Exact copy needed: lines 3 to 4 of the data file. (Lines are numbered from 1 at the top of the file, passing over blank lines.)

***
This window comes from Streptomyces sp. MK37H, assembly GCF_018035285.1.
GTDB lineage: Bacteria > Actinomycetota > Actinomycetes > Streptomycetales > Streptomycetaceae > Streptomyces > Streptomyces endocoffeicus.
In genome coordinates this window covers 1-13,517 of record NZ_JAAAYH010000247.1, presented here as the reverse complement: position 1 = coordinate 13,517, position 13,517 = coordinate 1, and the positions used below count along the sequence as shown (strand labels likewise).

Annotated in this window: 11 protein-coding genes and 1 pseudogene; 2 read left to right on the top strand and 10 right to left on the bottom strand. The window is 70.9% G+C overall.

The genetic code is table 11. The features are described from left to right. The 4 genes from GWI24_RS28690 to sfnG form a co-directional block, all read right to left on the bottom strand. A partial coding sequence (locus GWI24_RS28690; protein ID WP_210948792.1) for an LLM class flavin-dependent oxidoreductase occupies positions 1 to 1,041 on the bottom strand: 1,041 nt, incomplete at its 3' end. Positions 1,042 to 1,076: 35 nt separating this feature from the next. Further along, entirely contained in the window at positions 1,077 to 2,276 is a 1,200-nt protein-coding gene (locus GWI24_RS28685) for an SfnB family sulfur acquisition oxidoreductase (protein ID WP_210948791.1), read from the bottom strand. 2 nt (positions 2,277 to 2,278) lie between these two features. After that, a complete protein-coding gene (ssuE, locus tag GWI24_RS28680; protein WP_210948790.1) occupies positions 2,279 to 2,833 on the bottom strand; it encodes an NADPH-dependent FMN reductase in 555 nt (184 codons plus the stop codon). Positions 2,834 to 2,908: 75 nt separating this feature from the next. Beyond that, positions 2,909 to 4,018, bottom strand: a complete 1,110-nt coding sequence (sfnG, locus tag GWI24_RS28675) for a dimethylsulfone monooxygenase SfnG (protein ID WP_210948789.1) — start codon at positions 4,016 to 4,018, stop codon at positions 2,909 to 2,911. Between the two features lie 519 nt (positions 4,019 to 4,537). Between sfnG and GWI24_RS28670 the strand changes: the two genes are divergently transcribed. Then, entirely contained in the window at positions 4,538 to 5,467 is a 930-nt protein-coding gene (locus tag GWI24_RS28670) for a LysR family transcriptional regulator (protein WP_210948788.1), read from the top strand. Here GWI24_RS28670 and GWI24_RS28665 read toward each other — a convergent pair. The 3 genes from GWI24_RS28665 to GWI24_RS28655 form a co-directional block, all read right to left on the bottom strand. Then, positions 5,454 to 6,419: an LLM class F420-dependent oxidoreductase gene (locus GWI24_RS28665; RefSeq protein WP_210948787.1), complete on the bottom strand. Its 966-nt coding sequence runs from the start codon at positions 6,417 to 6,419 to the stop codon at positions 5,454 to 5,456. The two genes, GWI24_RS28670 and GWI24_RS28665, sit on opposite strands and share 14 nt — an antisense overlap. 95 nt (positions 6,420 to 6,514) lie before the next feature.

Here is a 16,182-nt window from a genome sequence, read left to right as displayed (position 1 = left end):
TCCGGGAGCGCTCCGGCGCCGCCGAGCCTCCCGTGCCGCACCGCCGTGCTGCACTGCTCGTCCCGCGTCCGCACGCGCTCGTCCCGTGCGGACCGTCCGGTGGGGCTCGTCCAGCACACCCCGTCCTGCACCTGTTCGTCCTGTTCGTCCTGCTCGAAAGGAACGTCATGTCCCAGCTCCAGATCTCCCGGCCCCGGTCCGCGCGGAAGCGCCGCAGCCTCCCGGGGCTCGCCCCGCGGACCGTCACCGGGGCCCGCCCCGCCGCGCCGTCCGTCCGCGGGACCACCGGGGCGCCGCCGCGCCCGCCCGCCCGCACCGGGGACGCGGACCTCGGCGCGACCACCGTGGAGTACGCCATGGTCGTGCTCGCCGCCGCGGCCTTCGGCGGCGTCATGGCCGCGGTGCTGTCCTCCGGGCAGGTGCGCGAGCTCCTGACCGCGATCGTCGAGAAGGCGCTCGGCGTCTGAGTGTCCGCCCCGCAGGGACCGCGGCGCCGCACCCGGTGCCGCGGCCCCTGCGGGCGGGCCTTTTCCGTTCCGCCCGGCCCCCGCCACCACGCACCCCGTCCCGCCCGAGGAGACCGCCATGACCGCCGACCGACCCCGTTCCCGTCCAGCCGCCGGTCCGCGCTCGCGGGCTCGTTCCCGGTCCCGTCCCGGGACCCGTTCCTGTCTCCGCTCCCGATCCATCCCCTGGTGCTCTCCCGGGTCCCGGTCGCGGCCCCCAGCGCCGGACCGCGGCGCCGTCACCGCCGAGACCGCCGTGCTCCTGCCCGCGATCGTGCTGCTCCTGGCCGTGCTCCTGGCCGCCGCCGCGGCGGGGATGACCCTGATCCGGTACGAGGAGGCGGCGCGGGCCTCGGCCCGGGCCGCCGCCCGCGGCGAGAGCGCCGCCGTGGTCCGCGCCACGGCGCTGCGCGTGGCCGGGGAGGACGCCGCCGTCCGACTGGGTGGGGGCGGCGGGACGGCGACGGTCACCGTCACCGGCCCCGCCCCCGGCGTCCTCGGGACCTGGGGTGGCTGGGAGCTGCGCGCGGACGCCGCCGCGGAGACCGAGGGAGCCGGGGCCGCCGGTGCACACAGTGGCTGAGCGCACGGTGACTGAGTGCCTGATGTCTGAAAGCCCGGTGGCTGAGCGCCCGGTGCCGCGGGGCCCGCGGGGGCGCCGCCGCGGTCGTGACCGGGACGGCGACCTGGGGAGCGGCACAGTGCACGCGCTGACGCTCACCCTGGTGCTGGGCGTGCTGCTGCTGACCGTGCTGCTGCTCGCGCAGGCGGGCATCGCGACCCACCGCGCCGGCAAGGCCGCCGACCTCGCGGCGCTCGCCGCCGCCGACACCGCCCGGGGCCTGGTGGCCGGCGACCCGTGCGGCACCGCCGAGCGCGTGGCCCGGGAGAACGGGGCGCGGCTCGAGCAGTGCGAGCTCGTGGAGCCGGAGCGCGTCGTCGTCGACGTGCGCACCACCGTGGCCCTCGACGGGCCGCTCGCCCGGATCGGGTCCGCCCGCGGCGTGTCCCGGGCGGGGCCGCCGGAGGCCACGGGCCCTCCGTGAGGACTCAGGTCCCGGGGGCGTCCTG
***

In genome coordinates this window covers 1-13,517 of record NZ_JAAAYH010000247.1, presented here as the reverse complement: position 1 = coordinate 13,517, position 13,517 = coordinate 1, and the positions used below count along the sequence as shown (strand labels likewise).

Annotated in this window: 11 protein-coding genes and 1 pseudogene; 2 read left to right on the top strand and 10 right to left on the bottom strand. The window is 70.9% G+C overall.